Poll: Americans Divided by Race on Death Penalty

Execution chamber at the Arizona State Prison Complex—a conservative estimate is that 300 people on death row served in the military. Arizona Department of Corrections/Handout/Reuters

Earlier this month, Gallup conducted its annual poll of American attitudes toward the death penalty. With a random sample of 1,015 adults, Gallup found that 61 percent of adults support the execution of a person convicted of murder, while 37 percent oppose it. Though a majority is in favor, support for the procedure has been on the decline since reaching a peak of 80 percent in 1994.

Gallup's poll comes at a time when the number of executions in the U.S. is dwindling , while the number of states banning capital punishment and the number of exonerations for the wrongfully convicted are both growing.

The poll revealed that one of the starkest divides is between white and black Americans' attitudes toward the death penalty. In a combined sampling from 2014 and 2015, Gallup found 68 percent of whites favored the death penalty, while 29 percent were opposed. Among blacks, 39 percent were in favor, while 55 percent were opposed. The considerable split may be linked to disproportionate representation on death row: Blacks make up 42 percent of the current death row population but only 13 percent of the U.S. population.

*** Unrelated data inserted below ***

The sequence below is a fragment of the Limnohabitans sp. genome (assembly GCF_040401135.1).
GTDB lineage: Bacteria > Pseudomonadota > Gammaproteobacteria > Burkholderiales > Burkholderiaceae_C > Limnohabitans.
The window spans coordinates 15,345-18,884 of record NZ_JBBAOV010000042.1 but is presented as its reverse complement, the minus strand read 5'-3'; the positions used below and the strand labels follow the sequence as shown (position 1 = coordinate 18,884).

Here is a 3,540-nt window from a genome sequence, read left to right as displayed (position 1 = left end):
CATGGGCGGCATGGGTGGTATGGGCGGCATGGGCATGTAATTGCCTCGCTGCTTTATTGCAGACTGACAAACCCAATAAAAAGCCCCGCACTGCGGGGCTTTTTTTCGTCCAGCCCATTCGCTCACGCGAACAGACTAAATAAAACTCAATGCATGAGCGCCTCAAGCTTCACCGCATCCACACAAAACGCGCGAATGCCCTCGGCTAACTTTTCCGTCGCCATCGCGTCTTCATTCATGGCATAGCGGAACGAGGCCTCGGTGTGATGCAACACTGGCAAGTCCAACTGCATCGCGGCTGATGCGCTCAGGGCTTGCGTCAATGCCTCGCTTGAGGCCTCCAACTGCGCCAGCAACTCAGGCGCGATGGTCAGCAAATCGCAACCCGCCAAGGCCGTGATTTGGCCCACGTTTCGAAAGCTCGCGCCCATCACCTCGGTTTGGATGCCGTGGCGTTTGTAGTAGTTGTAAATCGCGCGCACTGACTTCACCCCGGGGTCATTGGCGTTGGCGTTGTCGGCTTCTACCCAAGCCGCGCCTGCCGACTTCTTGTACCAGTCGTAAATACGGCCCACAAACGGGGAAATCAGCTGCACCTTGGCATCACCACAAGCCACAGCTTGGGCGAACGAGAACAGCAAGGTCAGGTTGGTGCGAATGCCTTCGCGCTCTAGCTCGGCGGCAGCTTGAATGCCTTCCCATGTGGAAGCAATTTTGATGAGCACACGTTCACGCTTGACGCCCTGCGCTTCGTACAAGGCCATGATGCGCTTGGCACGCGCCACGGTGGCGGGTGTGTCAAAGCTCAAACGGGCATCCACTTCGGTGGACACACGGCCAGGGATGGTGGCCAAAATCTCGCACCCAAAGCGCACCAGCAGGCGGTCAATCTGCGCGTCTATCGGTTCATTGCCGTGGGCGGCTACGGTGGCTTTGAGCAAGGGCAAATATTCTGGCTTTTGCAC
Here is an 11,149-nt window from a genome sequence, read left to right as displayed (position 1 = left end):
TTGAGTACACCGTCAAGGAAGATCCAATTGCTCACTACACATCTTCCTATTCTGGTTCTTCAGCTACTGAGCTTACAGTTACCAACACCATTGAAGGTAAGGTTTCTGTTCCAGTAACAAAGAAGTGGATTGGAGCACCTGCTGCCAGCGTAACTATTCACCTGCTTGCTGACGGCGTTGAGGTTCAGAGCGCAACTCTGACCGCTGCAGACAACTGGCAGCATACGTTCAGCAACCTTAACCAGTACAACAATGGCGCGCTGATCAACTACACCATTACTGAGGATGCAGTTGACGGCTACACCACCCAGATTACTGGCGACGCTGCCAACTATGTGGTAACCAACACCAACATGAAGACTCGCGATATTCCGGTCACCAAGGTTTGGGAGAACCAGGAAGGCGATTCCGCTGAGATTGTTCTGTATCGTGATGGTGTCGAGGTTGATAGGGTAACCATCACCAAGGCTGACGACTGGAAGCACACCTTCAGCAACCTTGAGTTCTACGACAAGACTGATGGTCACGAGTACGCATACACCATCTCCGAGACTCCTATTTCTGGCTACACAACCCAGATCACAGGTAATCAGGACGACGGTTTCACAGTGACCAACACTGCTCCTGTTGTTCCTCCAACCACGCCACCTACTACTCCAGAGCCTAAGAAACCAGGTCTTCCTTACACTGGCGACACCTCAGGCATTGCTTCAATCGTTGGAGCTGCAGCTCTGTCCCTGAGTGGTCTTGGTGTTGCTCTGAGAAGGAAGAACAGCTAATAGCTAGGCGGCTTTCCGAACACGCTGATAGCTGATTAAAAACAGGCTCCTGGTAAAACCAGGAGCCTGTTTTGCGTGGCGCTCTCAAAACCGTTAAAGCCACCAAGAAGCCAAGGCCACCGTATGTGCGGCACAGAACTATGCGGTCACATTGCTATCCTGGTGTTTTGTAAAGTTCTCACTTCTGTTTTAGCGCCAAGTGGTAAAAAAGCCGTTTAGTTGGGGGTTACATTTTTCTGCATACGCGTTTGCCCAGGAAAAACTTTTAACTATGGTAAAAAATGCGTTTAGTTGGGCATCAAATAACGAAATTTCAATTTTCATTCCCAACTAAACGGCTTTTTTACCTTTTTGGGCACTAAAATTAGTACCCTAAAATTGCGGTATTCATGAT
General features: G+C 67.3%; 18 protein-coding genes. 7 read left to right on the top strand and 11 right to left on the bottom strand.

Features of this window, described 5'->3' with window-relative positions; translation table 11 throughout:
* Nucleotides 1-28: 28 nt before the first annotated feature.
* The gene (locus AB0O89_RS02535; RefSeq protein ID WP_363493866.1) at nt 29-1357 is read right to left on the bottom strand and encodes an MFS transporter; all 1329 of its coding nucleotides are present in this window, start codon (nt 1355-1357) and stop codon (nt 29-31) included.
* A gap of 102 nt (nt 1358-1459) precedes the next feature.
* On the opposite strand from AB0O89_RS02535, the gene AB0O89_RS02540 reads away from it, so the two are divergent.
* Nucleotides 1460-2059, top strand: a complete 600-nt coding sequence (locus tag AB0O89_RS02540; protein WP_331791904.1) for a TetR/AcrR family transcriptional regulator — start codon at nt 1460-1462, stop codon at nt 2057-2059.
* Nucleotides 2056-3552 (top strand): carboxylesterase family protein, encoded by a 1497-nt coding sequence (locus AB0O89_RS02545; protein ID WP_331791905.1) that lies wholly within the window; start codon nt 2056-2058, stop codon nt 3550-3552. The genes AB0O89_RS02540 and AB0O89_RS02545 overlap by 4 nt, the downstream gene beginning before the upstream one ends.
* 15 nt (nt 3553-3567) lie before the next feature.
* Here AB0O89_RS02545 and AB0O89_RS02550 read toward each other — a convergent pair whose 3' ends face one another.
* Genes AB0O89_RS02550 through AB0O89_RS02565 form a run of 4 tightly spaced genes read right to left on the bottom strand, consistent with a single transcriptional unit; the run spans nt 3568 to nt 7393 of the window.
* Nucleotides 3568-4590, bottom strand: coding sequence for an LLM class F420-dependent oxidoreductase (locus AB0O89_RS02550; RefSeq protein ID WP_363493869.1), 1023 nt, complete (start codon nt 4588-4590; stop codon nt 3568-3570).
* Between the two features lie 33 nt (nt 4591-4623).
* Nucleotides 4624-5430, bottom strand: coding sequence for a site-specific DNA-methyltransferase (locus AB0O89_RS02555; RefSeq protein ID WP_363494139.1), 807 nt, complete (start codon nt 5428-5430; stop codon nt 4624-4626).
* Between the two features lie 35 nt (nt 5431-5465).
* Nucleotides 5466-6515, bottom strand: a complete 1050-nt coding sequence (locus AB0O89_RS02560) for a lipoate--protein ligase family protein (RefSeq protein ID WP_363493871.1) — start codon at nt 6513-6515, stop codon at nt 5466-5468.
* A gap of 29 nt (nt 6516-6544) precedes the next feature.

Despite the racial disparity, 53 percent of Americans believe the death penalty is being applied fairly—a number that, like the 41 percent in opposition, has generally held steady over the years. Additionally, a plurality (40 percent) of Americans believe the death penalty is not imposed often enough, whereas 27 percent say it is used too often and another 27 percent say it is used about the right number of times.